The Philippines is a food-obsessed country with hundreds of regional dishes, and it’s no small matter that Ilonggo cuisine has yielded some of the its most beloved and iconic snacks. Foodies have the bounty and culture of the Western Visayas to thank for delights such as batchoy, pancit molo and KBL (kadyos, baboy and langka).
Not surprisingly, an Ilonggo cuisine haven like Iloilo City takes its native food very seriously. The food scene is dominated by decades-old eateries serving unpretentious, heritage recipes in laid-back, convivial atmospheres and at affordable price points.
“We constantly think about food and believe that eating must be a fiesta,” explains chef Rafael Jardeleza, a passionate ambassador for the port city’s delicacies and former owner of now-defunct Rafael’s La Cocina del Sur, a restaurant that specialized in Spanish-influenced Ilonggo cuisine.
Jardeleza has a caveat, however. Ilonggos prefer that their cuisine remain traditional, simple and unpretentious. So when a new restaurant attempting to do something different opens, the owner should pray to the gods that it is a hit, while preparing himself for a miss.
TAKE FOR EXAMPLE THE CASE OF Breakthrough, Iloilo’s most iconic seafood restaurant. When marine biologist Raymundo Robles and his wife, Isabel, first opened it in 1987, they were the first to display live fish in massive cement tanks for customers to pick and have cooked.
They were also the first to introduce managat, red snapper with a soft and fatty flesh, to the city. “It used to be just a pest that ate milkfish fingerlings in fishponds,” says Mia Robles Ng, the couple’s daughter and Breakthrough’s operations manager, who refers to Breakthrough as her twin sibling because she was born in the same year the restaurant opened.
Customers will try something new if it is offered, but when they return, they go back to their regular orders
At Breakthrough, the service is casual and often unhurried. Before Covid-19, the restaurant would be filled with boisterous diners and the clink of flatware against plates can be heard everywhere, much like in a Chinese restaurant.
But from March 17 to the first week of May this year, Breakthrough had to temporarily close due to a government-imposed lockdown. On May 8, it reopened for take out and delivery. “ It was actually our first time to do deliveries. On Mother’s Day. we were a disaster. We were overwhelmed with orders on a skeleton workforce. Our wait staff became deliver riders,” Mia recalls.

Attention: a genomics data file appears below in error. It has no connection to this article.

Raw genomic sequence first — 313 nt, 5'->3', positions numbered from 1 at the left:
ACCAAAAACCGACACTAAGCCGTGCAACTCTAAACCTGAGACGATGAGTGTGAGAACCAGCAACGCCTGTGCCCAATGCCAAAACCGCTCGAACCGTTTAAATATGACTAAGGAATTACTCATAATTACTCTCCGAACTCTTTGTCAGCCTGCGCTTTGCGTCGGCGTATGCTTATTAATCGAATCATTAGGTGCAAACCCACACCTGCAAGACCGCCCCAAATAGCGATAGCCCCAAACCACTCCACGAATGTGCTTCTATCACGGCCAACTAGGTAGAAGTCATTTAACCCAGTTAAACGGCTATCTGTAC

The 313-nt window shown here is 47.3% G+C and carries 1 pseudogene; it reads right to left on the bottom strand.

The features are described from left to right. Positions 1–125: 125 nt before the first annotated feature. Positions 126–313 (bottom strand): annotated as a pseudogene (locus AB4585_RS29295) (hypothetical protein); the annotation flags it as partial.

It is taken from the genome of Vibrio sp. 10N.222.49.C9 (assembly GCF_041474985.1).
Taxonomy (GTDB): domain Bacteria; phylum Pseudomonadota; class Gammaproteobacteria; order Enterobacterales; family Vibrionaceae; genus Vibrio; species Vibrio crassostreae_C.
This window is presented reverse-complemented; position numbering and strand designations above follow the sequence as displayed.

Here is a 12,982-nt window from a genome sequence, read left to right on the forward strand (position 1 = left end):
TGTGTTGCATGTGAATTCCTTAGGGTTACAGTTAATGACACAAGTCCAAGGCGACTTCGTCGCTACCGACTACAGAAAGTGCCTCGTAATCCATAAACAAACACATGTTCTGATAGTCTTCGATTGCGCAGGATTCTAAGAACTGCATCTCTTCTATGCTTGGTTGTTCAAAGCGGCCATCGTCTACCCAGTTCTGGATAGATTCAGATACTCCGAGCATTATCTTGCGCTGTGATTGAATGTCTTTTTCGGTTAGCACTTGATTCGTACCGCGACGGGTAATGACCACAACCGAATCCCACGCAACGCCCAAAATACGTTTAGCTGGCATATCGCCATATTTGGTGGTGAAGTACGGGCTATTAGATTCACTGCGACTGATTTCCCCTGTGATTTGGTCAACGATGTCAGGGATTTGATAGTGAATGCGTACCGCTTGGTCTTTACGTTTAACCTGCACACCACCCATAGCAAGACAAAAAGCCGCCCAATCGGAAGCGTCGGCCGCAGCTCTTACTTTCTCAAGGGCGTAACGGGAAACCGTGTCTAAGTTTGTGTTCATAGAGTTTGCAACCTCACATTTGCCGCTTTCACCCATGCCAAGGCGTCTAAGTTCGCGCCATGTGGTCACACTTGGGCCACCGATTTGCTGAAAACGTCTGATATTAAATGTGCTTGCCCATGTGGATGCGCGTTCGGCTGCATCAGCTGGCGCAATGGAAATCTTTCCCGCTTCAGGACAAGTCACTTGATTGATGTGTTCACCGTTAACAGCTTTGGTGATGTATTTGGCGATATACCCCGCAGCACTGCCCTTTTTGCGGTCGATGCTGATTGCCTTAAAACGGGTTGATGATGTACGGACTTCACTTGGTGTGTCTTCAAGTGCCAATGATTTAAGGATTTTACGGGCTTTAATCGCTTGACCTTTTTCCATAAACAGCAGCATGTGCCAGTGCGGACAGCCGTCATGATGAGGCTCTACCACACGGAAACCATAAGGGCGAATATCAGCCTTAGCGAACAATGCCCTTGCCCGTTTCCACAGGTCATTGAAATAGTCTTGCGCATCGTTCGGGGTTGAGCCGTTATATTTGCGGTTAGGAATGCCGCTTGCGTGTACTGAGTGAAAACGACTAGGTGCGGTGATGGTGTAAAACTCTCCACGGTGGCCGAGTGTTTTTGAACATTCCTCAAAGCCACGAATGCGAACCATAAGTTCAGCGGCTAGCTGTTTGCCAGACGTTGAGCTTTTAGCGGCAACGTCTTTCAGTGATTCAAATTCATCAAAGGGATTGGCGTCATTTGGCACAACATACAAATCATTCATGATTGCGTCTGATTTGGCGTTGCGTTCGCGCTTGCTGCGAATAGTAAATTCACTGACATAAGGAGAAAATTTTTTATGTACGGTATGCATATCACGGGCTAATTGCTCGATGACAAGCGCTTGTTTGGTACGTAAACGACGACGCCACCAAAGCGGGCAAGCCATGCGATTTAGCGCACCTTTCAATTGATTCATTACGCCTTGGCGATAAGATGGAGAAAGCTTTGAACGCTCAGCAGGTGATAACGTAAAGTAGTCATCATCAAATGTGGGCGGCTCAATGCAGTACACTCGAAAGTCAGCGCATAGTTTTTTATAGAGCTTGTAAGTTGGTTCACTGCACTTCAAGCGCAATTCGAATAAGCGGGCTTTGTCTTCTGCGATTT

On June 16, Breakthrough finally welcomed back its regular dine-in patrons. “We removed some of the tables to make way for physical distancing. Our place is quite spacious, we still have lots of tables, but still less patrons coming to dine in,” Mia says.
Hopefully the situation improves now that residents of Panay can now travel unrestricted around the island – which includes Iloilo, Kalibo and Roxas cities – and to and from neighboring Guimaras island.
The food served at Breakthrough is traditional and reliable. The evergreen favorites on the menu include fried rice laden with crab fat and crabmeat; the fatty grilled managat brushed with garlicky orange annatto oil; the plump oysters; and the hard-to-find diwal, or angel wing clams – all firmly within the Ilonggo diner’s comfort zone.
But when Breakthrough introduces new dishes to the menu “to keep up with the times” the results are mixed at best. One of the new dishes that Mia conceptualized is a refreshing tuna and abalone sashimi, served with tiny cubes of soy sauce and ginger jellies, and strands of lato, a seaweed abundant in the Philippines that looks like miniscule grapes. But it has never picked up.
“Customers will try something new if it is offered, but when they return, they go back to their regular orders,” she sighs.
DoVa’s operations were lightly interrupted at the height of the Covid-19 pandemic but guests have been able to dine-in since June
AT MEGAWORLD BUSINESS PARK, a 180-acre mixed-use community constructed on the former site of Iloilo’s airport, young restaurateur Miguel Cordova has been running the 654-seater DoVa Brunch Café since 2016. He relocated here from Javellana Street in Lapaz district to take advantage of the then-upcoming business district and a newly built eight-lane highway called Diversion Road.
DoVa was the first in the city to introduce the brunch concept. And while other restaurants throughout the area have also started offering brunch, DoVa still leads the game.
Brunch is Miguel’s favorite meal, and he does it with a passion. Describing DoVa’s menu, which serves mostly American comfort food, he says, “I only serve happy food.” Moreover, Miguel knows better than to compete in the already crowded market for traditional Ilonggo cuisine.
DoVa’s most popular dish is the Pulled Pork Benedict, Miguel’s take on the common star of the brunch table, which incorporates shredded pork instead of ham and marries the sweet and spicy flavors of American-style barbecue with the buttery tang of hollandaise sauce.
There’s also Grandma’s Meatloaf, which packs a punch of flavors under its blanket of rich tomato sauce and is the sort of food you can eat one-handed, with your eyes half-closed, while nursing a hangover.